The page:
airport and they were afraid the Liberation Army would attack. But in the end, they still lost. The soldiers ran in order to save their
own lives. Some soldiers were
captured by the Khmer Rouge and immediately shot and killed.
under the scorching sun, my family traveled with thousands of other families to
Baek Chan Village. Everyone was
dripping with sweat, and was so exhausted and weak, it was almost impossible for
them to keep moving forward. The
voices of children screaming and crying from hunger intermingled with the sound
of the wagons creaking and croaking.
Some women had just given birth while others were still pregnant, and
still others were in the process of giving birth. Travelers brought blankets to help cover
the women while they finished giving birth. When the Khmer Rouge witnessed such
suffering they gave the people permission to stop, rest, and cook their
rice. But before we could even
digest our meal, the soldiers ordered the people to continue their journey
again. My family traveled along
National Road #3 toward Pratah Lang Village and we rested there at night.
That night, my
mother met one of our neighbors who use to live in the same village, who told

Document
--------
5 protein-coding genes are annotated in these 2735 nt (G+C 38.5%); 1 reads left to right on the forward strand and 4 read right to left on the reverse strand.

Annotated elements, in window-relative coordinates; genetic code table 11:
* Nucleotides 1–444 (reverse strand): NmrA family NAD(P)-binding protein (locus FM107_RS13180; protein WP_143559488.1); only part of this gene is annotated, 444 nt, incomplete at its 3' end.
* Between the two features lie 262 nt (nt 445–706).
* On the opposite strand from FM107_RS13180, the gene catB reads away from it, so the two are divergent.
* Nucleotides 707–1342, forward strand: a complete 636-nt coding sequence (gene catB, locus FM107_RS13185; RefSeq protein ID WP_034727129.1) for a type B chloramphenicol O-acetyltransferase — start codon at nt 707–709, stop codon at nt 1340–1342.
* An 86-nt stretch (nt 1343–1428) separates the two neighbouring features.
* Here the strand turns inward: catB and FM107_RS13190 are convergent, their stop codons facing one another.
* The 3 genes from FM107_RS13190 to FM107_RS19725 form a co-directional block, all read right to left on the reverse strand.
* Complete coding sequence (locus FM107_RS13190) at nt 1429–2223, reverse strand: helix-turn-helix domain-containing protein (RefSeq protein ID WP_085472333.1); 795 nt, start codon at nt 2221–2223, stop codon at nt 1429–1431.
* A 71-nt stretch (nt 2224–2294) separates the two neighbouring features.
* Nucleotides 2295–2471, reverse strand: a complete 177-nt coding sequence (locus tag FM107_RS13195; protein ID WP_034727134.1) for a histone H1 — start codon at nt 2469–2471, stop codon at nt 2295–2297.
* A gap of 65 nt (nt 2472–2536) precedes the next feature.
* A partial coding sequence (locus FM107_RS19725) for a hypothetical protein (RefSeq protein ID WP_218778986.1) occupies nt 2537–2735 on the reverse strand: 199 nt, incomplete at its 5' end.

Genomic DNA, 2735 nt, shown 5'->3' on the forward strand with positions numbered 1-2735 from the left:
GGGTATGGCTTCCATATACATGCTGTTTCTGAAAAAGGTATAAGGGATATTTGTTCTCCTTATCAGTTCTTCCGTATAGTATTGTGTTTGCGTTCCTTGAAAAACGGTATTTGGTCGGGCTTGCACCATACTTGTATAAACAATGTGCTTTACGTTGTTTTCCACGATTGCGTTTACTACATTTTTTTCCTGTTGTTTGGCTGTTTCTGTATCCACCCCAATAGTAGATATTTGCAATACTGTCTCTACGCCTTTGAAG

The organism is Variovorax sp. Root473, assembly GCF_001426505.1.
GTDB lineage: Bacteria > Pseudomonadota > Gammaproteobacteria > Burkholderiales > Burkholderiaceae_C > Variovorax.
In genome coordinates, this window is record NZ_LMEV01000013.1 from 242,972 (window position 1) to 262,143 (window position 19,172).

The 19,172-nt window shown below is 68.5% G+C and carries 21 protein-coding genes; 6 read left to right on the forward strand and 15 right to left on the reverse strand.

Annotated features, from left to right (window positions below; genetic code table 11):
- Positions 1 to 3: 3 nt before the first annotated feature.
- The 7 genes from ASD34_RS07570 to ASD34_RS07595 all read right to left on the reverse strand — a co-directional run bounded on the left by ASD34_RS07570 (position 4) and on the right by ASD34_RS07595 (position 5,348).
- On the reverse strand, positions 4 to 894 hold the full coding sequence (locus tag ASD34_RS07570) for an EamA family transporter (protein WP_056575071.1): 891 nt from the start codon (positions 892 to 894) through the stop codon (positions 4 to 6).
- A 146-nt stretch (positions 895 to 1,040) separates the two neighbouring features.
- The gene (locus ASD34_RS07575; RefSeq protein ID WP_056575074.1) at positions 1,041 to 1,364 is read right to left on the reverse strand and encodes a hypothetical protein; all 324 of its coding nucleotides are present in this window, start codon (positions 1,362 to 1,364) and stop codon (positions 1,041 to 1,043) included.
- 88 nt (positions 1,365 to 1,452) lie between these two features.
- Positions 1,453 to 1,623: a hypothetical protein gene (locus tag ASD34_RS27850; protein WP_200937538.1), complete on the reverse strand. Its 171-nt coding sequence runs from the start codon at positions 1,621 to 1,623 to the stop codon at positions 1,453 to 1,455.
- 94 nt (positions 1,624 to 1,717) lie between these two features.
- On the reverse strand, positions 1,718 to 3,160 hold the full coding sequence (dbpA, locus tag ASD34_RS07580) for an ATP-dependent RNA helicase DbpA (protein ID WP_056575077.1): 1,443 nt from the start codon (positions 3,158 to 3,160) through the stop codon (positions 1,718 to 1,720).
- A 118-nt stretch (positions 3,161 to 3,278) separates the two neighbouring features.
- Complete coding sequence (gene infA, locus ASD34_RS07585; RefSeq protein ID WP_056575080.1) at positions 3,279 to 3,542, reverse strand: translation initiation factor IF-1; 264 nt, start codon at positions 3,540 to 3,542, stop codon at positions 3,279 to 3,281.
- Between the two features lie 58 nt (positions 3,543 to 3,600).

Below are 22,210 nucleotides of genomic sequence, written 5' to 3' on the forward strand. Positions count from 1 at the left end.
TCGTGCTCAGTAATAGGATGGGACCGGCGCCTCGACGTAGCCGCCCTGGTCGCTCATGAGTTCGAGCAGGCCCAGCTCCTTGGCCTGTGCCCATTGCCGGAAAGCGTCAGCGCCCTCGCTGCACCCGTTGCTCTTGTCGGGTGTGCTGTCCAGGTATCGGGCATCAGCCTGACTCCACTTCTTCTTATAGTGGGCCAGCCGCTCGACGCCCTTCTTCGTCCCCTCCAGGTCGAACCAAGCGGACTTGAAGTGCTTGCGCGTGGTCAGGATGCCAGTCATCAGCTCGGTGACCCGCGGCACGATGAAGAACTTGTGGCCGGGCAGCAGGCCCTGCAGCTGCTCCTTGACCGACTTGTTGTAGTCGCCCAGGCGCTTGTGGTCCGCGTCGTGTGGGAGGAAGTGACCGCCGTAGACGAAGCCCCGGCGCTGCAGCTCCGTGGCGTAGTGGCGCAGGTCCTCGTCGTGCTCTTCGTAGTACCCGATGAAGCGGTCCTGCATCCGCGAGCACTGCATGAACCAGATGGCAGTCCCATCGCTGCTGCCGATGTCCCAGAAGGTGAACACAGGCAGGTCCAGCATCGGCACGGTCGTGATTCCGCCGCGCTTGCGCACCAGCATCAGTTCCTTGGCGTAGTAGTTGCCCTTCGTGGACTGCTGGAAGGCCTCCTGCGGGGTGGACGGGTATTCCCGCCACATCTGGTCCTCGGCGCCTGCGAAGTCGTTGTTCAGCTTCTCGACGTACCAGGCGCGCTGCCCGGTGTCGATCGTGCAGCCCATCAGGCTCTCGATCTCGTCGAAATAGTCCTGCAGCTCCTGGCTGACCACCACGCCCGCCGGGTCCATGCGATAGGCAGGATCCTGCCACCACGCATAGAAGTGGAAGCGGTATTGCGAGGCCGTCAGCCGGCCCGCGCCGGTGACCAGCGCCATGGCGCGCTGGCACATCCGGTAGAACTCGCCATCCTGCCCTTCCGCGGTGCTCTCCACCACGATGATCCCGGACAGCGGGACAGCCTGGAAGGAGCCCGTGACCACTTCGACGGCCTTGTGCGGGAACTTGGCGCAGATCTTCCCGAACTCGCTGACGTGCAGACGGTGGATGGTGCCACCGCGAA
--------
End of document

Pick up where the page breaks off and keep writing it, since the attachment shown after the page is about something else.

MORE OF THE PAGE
her that that day around 12:00 in the afternoon she gathered her belongings from
her house behind the hospital in Ta Khmao.
She was able to enter our house and she saw my grandfather lying sick in
the house alone. She asked my
grandfather where his children and grandchildren had gone. And he answered that his children and
grandchildren had abandoned him and had kept him there alone. Our neighbor told my mother that she was
not able to talk for very long because at that time she saw the Khmer Rouge
walking towards her so she tried to escape to Pochentong Street until she
reached Pratah Lang Village. As
soon as my mother heard her neighbor tell her this, my mother just kept crying
from night until morning. She was
not able to fall asleep. She kept
thinking about the destiny of my grandfather. She didn’t know what would happen if the
Khmer Rouge saw her father lying down and unable to get up. What would they do to him?
later until now my mother never found out if her father died from starvation or
if the Khmer Rouge shot and killed him in the house. My mother always cried whenever she
remembered her father. Within her
lifetime, she will never be able to forget. The terrible, barbaric, and inhumane
acts of the Khmer Rouge, separated an old father and forced him to remain
miserably in a small hut in a village filled with corpses and destruction from
flying bullets. This can be
compared to an uninhabited and silent forest that is filled with terrible and
inhumane things. In the end my
mother’s father was forced to suffer and die like an animal.
This is a true story of my mother’s that passed on 17 April 1975. This is a story that ought to make one
terrified and is a bitter memory that cannot be forgotten. This memory continues to haunt my
mother’s feelings so that she will always remember. At that time I was only three years
old. On this day I am twenty-eight
years old and I am sitting in the Documentation Center of Cambodia. I have contributed to searching for a
truth to grant to the spirits of hundreds of thousands of Cambodians who died
from the injustice of the Khmer Rouge.